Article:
• Lower Valley cities agree to take a welcoming stance for all residents, March 8: Both Carnation and Duvall city councils are considering citizen proposals to declare themselves as Welcoming Cities, free of discrimination. Duvall adopted a resolution to that effect after reviewing the risks to the city based on a Jan. 25 executive order to cut federal funding to “sanctuary jurisdictions,” and Carnation is expected to vote on a similar resolution at its next meeting.

• National Football Foundation honors Mount Si athletes, March 8:

Two Mount Si High School football players, Jack Weidenbach and Max Bonda, were honored by the National Football Foundation at its 51st Annual Scholar-Athlete Awards Banquet Sunday, Feb. 26, at Century Link Stadium in Seattle.

APRIL

• Medical emergency re-enacted at Cascade Golf Course helped patient with healing, April 5: Mariella Whitney didn’t remember much after suffering a double aneurysm at Cascade Golf Course last fall, but thanks to the help of Tracy Cantrell, a manager at the course’s general store, she has made a full recovery and is now being featured in a reenactment of the event. On Thursday, March 23, Whitney and Cantrell were reunited at Cascade Golf Course, where they recreated the events of that fall day for a reenactment video produced by Overlake Hospital.

• Snoqualmie City Councilman, Charles Peterson, leaves a legacy of love for his community, April 12:

Charles S. Peterson, 79, was not exactly a founding father of the 113-year-old city of Snoqualmie, but in his long career serving the city as Mayor, Councilman, and Planning Commissioner, he definitely shaped the community that Snoqualmie, and the whole Upper Valley, is today. “Snoqualmie lost its most dedicated and longest-serving public official this week,” said Mayor Matt Larson, adding that Peterson’s tenure with the city happened at the times his leadership was most needed. “His experience and wisdom gave Charles the ability to provide an oft-needed bridge between old and new Snoqualmie. He was a strong and effective advocate for historic downtown, but he also quickly adapted to evolving priorities and consistently fought for the principal that we are ‘one community.’”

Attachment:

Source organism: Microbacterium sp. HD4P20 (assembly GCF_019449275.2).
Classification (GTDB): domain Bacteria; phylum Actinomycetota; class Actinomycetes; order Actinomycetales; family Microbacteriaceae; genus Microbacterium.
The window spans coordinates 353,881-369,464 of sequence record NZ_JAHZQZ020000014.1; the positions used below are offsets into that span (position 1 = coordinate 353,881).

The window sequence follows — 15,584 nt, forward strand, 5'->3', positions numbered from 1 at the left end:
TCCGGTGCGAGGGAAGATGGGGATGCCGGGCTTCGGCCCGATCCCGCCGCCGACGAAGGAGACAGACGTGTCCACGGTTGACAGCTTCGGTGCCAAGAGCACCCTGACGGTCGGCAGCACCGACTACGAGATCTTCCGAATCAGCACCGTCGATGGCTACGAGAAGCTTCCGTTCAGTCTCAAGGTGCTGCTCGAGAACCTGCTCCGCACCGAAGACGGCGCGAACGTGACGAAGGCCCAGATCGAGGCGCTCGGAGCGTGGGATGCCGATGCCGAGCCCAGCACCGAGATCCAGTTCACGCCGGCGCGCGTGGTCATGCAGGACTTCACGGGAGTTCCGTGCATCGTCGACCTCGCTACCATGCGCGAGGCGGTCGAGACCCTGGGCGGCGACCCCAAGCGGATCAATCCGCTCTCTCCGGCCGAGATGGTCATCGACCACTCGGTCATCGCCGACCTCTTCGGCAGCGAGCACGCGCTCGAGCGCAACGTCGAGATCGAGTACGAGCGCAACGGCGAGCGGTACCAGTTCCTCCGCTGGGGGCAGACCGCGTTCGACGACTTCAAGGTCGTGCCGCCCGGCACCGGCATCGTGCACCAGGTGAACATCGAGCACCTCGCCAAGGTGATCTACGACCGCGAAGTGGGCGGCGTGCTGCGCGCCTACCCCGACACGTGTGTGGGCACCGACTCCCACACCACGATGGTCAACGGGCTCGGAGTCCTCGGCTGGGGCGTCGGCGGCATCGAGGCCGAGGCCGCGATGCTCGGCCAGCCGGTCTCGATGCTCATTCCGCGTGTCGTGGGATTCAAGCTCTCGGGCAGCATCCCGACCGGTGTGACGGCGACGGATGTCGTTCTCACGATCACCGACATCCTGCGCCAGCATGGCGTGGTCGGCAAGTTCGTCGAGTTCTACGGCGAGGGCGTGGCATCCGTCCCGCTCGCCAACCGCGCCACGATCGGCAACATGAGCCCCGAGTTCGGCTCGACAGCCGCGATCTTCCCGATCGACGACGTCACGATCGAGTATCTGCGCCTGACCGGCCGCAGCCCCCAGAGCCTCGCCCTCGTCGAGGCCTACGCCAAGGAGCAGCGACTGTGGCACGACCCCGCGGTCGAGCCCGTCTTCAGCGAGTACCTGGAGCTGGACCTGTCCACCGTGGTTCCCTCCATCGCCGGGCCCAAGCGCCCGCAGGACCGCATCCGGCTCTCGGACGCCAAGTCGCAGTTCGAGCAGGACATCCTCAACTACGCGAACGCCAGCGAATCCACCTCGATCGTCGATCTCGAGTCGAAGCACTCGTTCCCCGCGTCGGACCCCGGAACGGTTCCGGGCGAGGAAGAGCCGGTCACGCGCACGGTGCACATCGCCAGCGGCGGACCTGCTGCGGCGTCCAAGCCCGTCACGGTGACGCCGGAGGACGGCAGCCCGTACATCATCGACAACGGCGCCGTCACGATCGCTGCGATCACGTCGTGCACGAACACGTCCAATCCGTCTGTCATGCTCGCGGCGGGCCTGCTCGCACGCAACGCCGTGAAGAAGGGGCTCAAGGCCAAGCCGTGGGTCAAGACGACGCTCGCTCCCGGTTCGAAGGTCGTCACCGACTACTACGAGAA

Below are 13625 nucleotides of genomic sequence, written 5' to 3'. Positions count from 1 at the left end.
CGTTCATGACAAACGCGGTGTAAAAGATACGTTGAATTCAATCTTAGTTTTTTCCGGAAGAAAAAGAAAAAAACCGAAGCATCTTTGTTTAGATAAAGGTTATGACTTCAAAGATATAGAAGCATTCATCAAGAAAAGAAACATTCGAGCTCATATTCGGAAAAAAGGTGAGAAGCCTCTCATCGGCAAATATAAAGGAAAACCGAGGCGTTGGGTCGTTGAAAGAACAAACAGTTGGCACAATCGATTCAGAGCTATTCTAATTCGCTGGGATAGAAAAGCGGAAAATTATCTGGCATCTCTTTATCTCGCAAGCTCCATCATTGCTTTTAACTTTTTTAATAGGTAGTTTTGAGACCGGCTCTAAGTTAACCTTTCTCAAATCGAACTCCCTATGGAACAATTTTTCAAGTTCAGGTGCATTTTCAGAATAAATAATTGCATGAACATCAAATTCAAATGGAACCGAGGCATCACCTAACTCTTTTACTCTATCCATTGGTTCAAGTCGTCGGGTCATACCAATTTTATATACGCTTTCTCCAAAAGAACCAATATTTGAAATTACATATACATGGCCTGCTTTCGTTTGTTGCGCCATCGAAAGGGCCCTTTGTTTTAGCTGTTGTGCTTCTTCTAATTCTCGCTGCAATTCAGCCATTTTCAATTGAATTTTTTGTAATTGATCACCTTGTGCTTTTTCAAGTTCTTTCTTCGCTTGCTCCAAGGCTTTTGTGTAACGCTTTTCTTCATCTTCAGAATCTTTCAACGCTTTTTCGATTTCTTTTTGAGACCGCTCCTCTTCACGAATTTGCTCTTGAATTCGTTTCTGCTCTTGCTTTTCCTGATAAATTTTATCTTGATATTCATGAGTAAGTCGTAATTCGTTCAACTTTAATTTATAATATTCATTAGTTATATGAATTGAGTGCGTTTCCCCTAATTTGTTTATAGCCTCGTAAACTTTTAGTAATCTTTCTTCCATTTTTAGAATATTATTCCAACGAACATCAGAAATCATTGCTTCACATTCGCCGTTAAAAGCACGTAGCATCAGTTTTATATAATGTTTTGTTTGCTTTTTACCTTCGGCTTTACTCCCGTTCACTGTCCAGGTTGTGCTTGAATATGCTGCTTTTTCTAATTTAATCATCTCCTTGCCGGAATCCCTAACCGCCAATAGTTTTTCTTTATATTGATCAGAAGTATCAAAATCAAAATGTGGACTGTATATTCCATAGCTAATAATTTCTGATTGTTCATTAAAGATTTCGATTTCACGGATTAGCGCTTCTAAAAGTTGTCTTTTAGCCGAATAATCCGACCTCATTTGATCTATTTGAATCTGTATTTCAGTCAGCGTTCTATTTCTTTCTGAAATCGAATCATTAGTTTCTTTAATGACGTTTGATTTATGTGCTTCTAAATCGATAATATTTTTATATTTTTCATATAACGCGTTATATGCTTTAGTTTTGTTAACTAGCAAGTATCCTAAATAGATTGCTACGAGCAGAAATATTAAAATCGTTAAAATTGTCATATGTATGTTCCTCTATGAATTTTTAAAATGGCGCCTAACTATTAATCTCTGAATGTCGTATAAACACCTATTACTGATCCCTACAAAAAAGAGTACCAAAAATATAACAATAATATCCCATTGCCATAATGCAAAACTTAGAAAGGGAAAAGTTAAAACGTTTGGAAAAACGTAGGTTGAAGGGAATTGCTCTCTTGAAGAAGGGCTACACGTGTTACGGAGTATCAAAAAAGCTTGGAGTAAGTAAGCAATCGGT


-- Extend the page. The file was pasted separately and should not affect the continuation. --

• North Bend artist creates mural for Opstad Elementary, April 19: With the help and generosity from the community around her, North Bend artist Kristin Lockwood is working on a year-long project to create a 25-foot mural for Opstad Elementary School in North Bend.

• Former Snoqualmie Police Chief leaves Valley to serve as police chief in Atherton, Calif., April 26: Former Snoqualmie Police Chief Steve McCulley is leaving the Valley to serve a California community. McCulley, who retired from the Snoqualmie Police Department last June, will become the city of Atherton’s new police chief by May 17. He was the Snoqualmie Police Chief from July 2012 until June of last year.

MAY

• County investigates armed robbery Friday at Cascade Golf Course, May 3:

King County Sheriff’s deputies are investigating the robbery of the Cascade Golf Course general store in North Bend over the weekend. The general store was robbed at 7:48 p.m. on Friday, April 28, by a thief who claimed to be armed. The suspect was described as a tall, white man, who had covered his face with sunglasses and a scarf. He reportedly entered the store, walked up to counter where employee Lisa Stephens was working and demanded all the money in the register. He told Stephens he had a gun, but Stephens did not see a weapon. The man escaped and police continued to search for him.

• Golfers takes 4th at Suncadia, defeat Skyline on Senior Night, May 3: A hailstorm and a 233-256 win over rival Skyline made the Mount Si High School girls golf team’s Senior Night, Thursday, April 27, memorable. It also gave the team a 5-1 season record as the girls head into their final week of regular-season play. Currently in KingCo, Kat Hodgson is ranked second, closely trailing Issaquah’s Jeemin Nam, in first. The KingCo Medalist Tournament is Monday, May 8, followed on May 9 by the District 2 contest to qualify for one of the 11 berths to the state tournament.